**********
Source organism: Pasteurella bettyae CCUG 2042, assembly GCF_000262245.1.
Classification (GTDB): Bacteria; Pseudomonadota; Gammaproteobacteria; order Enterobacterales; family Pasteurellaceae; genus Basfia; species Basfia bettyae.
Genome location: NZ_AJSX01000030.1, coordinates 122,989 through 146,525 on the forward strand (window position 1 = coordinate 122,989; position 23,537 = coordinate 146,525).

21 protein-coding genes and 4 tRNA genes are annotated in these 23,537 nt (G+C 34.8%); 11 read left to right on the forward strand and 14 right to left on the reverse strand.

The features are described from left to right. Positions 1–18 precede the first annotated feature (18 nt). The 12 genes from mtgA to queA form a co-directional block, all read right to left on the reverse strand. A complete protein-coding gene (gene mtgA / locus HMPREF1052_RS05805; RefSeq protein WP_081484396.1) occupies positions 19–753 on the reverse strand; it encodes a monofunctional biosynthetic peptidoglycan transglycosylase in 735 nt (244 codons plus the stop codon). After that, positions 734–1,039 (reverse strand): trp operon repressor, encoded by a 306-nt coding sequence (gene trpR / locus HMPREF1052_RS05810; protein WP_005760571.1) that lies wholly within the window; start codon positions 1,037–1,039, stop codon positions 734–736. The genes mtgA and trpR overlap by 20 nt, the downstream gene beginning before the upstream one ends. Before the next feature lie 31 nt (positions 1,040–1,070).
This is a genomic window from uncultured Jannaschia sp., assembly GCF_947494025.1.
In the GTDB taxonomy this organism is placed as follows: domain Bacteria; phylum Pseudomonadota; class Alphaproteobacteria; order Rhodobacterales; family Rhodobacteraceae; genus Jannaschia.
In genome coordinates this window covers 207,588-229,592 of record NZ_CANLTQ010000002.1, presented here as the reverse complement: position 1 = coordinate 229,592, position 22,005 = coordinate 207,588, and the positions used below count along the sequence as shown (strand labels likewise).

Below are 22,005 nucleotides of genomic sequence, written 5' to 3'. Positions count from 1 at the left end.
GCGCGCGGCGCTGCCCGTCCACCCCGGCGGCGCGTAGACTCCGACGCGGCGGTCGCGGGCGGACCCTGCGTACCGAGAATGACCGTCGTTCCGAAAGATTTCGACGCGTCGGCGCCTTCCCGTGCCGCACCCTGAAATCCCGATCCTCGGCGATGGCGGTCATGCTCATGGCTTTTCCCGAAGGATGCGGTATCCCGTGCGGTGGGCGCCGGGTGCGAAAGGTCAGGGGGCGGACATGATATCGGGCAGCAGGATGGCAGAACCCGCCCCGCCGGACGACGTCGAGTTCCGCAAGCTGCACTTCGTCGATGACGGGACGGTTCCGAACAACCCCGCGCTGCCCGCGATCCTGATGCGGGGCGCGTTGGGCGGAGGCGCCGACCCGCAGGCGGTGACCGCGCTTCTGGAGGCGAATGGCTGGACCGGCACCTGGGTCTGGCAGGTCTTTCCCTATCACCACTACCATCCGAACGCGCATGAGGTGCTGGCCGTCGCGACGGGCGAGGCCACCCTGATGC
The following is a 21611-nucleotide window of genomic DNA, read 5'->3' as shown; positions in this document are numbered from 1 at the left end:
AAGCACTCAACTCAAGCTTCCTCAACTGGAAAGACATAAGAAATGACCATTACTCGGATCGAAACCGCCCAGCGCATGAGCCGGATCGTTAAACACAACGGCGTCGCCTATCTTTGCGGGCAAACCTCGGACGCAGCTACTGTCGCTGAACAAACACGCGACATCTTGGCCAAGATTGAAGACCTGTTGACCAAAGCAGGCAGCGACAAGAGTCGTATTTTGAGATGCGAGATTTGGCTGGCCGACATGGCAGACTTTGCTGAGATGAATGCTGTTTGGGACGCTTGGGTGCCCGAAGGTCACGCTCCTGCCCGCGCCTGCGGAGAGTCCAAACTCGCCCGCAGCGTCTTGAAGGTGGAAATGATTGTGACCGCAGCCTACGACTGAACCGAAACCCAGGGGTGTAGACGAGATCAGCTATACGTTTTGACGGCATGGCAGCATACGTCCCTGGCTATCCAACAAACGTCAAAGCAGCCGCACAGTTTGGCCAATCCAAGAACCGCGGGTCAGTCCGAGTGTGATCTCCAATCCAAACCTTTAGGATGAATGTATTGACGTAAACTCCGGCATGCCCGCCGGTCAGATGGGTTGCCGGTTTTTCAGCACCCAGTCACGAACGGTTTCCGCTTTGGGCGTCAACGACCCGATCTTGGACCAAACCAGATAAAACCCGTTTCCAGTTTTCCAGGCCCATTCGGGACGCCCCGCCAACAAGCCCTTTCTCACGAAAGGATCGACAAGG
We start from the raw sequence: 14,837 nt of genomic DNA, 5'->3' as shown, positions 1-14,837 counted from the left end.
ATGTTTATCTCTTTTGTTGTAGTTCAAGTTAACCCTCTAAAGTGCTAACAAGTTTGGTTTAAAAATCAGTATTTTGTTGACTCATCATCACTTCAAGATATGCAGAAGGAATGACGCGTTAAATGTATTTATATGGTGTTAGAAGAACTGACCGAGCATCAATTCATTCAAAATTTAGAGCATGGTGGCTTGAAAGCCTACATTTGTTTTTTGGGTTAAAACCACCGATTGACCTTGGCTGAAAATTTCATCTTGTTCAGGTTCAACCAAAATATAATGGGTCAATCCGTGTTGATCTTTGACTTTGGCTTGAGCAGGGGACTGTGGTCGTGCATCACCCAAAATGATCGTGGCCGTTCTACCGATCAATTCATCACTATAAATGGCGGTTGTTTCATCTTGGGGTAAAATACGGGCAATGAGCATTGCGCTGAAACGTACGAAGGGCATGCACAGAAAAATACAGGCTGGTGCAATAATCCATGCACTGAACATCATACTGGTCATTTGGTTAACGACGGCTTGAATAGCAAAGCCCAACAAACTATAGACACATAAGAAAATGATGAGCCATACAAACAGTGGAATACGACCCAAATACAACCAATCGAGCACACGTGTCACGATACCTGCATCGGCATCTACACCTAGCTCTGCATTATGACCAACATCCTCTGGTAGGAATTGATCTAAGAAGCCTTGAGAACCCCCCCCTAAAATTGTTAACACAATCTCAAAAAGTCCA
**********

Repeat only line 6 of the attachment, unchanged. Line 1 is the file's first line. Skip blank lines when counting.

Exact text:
This is a genomic window from uncultured Jannaschia sp., assembly GCF_947494025.1.